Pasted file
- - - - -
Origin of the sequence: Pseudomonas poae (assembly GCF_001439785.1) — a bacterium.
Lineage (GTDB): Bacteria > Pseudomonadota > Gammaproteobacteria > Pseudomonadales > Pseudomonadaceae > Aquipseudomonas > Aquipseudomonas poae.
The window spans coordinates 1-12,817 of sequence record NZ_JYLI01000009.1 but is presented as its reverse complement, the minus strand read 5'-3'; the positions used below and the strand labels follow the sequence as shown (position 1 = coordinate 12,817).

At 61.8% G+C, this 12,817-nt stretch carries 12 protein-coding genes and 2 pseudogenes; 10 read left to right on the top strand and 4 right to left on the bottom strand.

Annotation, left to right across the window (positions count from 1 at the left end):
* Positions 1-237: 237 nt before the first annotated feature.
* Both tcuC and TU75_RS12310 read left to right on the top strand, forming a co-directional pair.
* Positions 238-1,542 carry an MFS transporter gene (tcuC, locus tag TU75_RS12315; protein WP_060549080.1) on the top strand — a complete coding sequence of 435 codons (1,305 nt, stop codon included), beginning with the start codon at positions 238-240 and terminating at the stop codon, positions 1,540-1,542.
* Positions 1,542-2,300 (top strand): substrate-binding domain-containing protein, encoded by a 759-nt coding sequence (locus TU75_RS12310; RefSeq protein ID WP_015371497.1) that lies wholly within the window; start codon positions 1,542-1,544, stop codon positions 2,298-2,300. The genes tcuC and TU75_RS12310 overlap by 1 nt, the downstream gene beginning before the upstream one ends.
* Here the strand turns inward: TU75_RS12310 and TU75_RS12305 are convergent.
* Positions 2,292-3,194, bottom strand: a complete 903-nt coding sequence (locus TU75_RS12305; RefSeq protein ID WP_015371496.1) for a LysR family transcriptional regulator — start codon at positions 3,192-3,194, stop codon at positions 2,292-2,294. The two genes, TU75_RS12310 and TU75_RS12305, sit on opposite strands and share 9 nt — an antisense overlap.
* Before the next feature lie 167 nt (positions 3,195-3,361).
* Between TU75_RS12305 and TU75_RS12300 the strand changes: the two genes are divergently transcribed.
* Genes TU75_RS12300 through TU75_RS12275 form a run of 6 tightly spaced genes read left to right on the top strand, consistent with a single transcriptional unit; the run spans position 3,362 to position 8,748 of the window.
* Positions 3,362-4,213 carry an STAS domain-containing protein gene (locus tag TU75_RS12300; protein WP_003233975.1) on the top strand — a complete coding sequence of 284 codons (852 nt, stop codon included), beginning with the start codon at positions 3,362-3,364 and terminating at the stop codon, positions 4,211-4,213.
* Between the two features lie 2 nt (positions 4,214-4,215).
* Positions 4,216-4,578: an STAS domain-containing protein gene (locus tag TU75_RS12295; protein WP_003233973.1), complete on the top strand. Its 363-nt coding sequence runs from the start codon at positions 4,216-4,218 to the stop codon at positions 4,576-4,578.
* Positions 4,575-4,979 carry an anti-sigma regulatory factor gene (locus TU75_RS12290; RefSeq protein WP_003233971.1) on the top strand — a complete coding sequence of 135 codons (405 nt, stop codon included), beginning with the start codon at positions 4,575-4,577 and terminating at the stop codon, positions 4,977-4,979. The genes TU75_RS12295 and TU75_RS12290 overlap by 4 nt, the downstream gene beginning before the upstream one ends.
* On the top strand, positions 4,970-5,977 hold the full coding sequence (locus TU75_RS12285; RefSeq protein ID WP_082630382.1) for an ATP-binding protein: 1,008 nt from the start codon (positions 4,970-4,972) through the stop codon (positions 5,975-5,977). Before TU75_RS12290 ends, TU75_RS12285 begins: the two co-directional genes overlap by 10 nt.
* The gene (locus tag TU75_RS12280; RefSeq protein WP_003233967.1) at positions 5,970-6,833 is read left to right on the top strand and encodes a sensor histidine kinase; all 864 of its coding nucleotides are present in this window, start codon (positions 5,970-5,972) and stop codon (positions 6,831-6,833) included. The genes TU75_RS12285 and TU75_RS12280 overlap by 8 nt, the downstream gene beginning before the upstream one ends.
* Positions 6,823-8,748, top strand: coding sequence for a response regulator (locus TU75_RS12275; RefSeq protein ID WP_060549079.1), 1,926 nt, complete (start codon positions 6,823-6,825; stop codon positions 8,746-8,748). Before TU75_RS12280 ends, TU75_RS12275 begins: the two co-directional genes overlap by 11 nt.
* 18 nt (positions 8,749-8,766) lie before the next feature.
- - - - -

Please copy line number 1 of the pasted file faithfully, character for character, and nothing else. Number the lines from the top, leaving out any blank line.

Origin of the sequence: Pseudomonas poae (assembly GCF_001439785.1) — a bacterium.